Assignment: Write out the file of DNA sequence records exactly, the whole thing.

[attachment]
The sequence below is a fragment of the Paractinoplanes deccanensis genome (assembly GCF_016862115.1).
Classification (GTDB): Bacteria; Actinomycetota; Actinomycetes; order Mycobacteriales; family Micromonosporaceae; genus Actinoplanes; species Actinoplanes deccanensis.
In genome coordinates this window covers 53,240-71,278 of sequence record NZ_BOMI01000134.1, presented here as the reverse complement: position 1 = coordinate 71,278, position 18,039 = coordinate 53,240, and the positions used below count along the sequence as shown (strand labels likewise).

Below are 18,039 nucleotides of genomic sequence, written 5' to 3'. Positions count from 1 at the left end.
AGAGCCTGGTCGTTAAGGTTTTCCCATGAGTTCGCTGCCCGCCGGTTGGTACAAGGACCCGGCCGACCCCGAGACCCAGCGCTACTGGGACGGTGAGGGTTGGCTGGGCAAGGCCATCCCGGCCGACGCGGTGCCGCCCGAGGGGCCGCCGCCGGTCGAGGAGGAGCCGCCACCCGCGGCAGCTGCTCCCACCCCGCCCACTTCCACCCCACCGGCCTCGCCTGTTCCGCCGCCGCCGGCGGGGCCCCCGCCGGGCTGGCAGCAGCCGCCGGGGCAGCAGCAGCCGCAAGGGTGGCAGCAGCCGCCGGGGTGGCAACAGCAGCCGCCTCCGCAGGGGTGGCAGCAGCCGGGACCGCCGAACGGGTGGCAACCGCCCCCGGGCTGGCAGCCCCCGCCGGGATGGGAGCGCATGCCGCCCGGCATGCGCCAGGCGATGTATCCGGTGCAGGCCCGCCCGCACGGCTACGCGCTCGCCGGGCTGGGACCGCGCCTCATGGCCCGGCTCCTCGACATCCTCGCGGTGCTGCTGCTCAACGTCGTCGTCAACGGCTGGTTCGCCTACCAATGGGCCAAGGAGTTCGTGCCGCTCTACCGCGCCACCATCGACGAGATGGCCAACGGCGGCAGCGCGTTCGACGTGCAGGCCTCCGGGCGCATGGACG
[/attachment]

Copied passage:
The sequence below is a fragment of the Paractinoplanes deccanensis genome (assembly GCF_016862115.1).
Classification (GTDB): Bacteria; Actinomycetota; Actinomycetes; order Mycobacteriales; family Micromonosporaceae; genus Actinoplanes; species Actinoplanes deccanensis.
In genome coordinates this window covers 53,240-71,278 of sequence record NZ_BOMI01000134.1, presented here as the reverse complement: position 1 = coordinate 71,278, position 18,039 = coordinate 53,240, and the positions used below count along the sequence as shown (strand labels likewise).

Below are 18,039 nucleotides of genomic sequence, written 5' to 3'. Positions count from 1 at the left end.
AGAGCCTGGTCGTTAAGGTTTTCCCATGAGTTCGCTGCCCGCCGGTTGGTACAAGGACCCGGCCGACCCCGAGACCCAGCGCTACTGGGACGGTGAGGGTTGGCTGGGCAAGGCCATCCCGGCCGACGCGGTGCCGCCCGAGGGGCCGCCGCCGGTCGAGGAGGAGCCGCCACCCGCGGCAGCTGCTCCCACCCCGCCCACTTCCACCCCACCGGCCTCGCCTGTTCCGCCGCCGCCGGCGGGGCCCCCGCCGGGCTGGCAGCAGCCGCCGGGGCAGCAGCAGCCGCAAGGGTGGCAGCAGCCGCCGGGGTGGCAACAGCAGCCGCCTCCGCAGGGGTGGCAGCAGCCGGGACCGCCGAACGGGTGGCAACCGCCCCCGGGCTGGCAGCCCCCGCCGGGATGGGAGCGCATGCCGCCCGGCATGCGCCAGGCGATGTATCCGGTGCAGGCCCGCCCGCACGGCTACGCGCTCGCCGGGCTGGGACCGCGCCTCATGGCCCGGCTCCTCGACATCCTCGCGGTGCTGCTGCTCAACGTCGTCGTCAACGGCTGGTTCGCCTACCAATGGGCCAAGGAGTTCGTGCCGCTCTACCGCGCCACCATCGACGAGATGGCCAACGGCGGCAGCGCGTTCGACGTGCAGGCCTCCGGGCGCATGGACG